It is about at this point that I always wonder if I’m doing things right because it is at that ugly stage. I continue to add several shades of browns, beige and white to the cat forming the tufts and patterns in the fur.
Pastels can’t be mixed like paint. You just add layer on top of layer letting the under layer show through. So I continue to put cools next to warm colors, darks against light, creating depth and textures. I don’t blend too much either but do occasionally rub the color down in to the velour. This will dull the color a bit but more color can be added – at least up to a point.
Eventually the paper won’t accept any more color because the pastels have filled the “tooth” of the paper. If you find you need to add a bit more color when the paper won’t accept any more you can take a small stiff brush and rough up the surface and remove some of the pastel. One time I even took a vacuum cleaner hose to another drawing to remove some of the pastel – it worked but you need to be very careful!
I have continued to add bits of color all over the cat. I will continue to do this building up color for the fur and create texture.
I’m layering the lighter colors on top of the darker colors and then even taking some of the darker shades and making them even darker creating the fur thickness and texture.
Here you can see I’ve started on the tree stump that the cat is sitting on.
I used the white Conté stick to make the whiskers and the black to make the little tufts of hair on the tips of the ears. Even though the sticks are square you can use a corner to make really thin lines. If you look closely I’ve done quite a bit of the finished part of her fur that way too.
I can see looking at the image above there are a few places that need my attention already. That can happen sometimes. I try to hold my work up and take a look at it while I’m drawing because I can get too focused on one area and not see how it is in relation to the drawing as a whole. I think focusing on one area at a time is a good thing though. It allows you to interpret what you are drawing and to make it lifelike and not just a copy of a photo.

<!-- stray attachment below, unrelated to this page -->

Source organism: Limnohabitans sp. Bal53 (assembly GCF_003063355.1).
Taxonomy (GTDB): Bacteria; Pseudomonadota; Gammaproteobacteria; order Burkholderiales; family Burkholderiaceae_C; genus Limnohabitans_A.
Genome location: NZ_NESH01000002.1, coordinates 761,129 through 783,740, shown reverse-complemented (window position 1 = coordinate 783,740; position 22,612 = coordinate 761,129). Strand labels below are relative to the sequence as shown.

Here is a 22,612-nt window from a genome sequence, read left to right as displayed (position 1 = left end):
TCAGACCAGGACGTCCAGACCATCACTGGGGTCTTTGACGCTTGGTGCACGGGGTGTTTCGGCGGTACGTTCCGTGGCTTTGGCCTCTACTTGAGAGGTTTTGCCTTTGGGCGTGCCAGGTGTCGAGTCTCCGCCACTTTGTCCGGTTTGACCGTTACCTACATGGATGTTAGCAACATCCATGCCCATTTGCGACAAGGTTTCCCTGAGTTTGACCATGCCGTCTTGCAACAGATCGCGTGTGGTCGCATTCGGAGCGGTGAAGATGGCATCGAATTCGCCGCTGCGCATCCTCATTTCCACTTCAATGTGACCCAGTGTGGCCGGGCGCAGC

One of the corrections I have made is I have reduced the ruff around her neck. I had gotten carried away with drawing the fur and had made it too full. I just used the background color to “erase” the parts I wanted eliminated.
Also I had to do a few adjustments on her right leg. It was too fat and her foot was too far forward. It was easy enough to fix by adding darker pastels underneath her foot and over the bottom of her toes. On the leg it was just a matter of making more shadows and darker hair around the edge of her leg. I added a few shadows on the surface of the tree stump and decided that was enough.
After making the adjustments to the feet I finished out the tree stump. The tree stump was done by layering light and darks – browns, yellows, grays and black until I was satisfied with it. I worked very freely in getting the texture and colors to describe it as a tree stump.
The Maine Coon cat drawing completed
When I’m finished with a drawing, I’ll let it sit for a day or two just to see if there is anything that stands out to me that needs to be added or adjusted. Sometimes after working on a drawing for a while you don’t see things that need to be corrected or added until you have stepped away from it. At other times all it takes is to see it on screen and those little bits jump right out at you. For all practical purposes though this drawing is finished except for the name.
Naming a piece can be a whole lot of fun. Sometimes you have the name before you even start, other times it will come to you while you are drawing. I didn’t have her name until I was brainstorming with my sister and we came up with “Charmed – I’m sure”. I think it fits don’t you?
I hope my explanations have helped you to understand how I draw with pastels when drawing animals.